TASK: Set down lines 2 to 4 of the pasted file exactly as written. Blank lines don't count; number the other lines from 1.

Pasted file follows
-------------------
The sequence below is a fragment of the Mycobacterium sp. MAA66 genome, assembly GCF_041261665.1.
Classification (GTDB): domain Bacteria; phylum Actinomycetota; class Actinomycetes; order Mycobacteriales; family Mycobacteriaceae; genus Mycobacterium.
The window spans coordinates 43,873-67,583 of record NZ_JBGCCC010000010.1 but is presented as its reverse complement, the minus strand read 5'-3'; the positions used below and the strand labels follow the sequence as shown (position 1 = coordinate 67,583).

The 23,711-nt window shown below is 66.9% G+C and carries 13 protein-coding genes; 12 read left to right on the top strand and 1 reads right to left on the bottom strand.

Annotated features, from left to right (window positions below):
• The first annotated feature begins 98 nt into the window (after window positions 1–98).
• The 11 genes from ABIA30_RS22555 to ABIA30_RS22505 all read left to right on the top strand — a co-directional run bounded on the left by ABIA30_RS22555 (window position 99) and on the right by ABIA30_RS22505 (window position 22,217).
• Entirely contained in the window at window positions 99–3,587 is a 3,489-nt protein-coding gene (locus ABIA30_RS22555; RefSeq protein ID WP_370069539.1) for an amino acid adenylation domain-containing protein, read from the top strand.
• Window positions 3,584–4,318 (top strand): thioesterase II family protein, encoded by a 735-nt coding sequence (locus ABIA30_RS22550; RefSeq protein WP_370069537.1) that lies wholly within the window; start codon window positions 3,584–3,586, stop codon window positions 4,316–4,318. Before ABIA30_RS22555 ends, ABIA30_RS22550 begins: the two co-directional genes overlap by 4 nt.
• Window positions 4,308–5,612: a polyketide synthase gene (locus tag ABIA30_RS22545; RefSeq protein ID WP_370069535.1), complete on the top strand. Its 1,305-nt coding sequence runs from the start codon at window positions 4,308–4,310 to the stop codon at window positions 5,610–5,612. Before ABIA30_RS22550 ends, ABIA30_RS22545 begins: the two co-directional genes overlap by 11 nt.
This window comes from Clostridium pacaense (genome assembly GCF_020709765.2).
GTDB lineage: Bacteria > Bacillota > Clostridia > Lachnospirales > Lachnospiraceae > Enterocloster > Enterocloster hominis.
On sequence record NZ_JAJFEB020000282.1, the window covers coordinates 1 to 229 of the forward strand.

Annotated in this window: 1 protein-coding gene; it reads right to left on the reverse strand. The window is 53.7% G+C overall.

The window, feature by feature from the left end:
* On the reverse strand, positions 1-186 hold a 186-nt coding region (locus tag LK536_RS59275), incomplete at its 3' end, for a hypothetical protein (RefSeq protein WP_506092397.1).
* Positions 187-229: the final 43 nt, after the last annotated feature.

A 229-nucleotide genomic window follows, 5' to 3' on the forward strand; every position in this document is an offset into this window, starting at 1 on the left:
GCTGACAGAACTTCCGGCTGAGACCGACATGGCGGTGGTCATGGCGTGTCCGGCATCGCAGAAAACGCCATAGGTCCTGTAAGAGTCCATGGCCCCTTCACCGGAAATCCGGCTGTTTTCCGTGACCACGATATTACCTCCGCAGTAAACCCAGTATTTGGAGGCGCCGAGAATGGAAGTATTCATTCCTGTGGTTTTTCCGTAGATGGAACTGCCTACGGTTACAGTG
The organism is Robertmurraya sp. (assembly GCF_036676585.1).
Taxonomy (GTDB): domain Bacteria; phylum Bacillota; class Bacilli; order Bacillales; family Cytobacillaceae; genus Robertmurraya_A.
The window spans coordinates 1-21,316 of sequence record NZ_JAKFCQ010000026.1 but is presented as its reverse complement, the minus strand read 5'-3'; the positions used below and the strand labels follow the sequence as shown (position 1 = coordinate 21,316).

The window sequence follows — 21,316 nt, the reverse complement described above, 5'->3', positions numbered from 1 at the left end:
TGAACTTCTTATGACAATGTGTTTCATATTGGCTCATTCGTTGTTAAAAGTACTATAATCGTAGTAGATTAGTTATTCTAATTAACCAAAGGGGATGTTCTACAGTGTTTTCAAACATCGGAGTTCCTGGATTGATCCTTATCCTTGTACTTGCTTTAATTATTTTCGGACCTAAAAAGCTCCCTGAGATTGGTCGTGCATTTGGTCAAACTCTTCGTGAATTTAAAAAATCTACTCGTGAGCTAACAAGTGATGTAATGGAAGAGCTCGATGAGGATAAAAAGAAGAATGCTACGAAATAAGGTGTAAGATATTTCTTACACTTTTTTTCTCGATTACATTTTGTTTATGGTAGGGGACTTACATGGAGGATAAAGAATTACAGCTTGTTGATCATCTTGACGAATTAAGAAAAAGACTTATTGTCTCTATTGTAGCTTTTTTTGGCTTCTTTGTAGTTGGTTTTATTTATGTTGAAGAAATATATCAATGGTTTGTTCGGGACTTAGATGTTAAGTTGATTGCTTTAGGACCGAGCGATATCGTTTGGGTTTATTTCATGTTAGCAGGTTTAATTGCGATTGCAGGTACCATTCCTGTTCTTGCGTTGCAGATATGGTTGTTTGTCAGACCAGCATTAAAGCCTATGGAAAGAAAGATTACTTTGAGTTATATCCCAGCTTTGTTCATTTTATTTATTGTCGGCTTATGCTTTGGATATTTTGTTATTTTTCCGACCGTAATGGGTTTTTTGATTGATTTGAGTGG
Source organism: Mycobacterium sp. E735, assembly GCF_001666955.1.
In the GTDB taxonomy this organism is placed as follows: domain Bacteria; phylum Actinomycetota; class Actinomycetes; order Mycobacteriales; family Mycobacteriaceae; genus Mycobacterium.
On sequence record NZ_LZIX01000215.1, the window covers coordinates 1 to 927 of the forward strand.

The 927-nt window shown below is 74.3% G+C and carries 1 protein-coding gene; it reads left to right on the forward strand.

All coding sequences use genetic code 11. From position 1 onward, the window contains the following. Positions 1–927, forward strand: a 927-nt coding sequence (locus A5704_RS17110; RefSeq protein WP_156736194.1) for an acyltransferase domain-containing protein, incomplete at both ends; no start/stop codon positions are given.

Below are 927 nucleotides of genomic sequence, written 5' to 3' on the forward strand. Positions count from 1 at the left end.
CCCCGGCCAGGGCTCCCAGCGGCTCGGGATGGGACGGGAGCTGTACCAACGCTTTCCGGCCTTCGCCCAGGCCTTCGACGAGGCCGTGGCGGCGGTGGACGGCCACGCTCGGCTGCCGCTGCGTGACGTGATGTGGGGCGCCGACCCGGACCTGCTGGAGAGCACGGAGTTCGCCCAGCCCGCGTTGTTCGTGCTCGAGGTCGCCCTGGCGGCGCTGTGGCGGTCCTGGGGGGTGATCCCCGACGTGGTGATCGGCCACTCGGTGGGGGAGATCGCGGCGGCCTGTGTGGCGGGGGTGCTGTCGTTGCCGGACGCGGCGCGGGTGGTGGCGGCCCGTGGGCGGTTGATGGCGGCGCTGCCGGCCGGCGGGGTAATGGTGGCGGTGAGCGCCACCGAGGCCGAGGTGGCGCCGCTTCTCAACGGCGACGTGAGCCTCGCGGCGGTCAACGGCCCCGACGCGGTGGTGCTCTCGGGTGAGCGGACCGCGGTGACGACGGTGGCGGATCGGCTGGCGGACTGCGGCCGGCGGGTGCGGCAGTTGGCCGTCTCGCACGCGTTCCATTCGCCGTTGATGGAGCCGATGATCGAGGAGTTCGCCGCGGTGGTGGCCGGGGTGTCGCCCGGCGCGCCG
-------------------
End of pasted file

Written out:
Classification (GTDB): domain Bacteria; phylum Actinomycetota; class Actinomycetes; order Mycobacteriales; family Mycobacteriaceae; genus Mycobacterium.
The window spans coordinates 43,873-67,583 of record NZ_JBGCCC010000010.1 but is presented as its reverse complement, the minus strand read 5'-3'; the positions used below and the strand labels follow the sequence as shown (position 1 = coordinate 67,583).

The 23,711-nt window shown below is 66.9% G+C and carries 13 protein-coding genes; 12 read left to right on the top strand and 1 reads right to left on the bottom strand.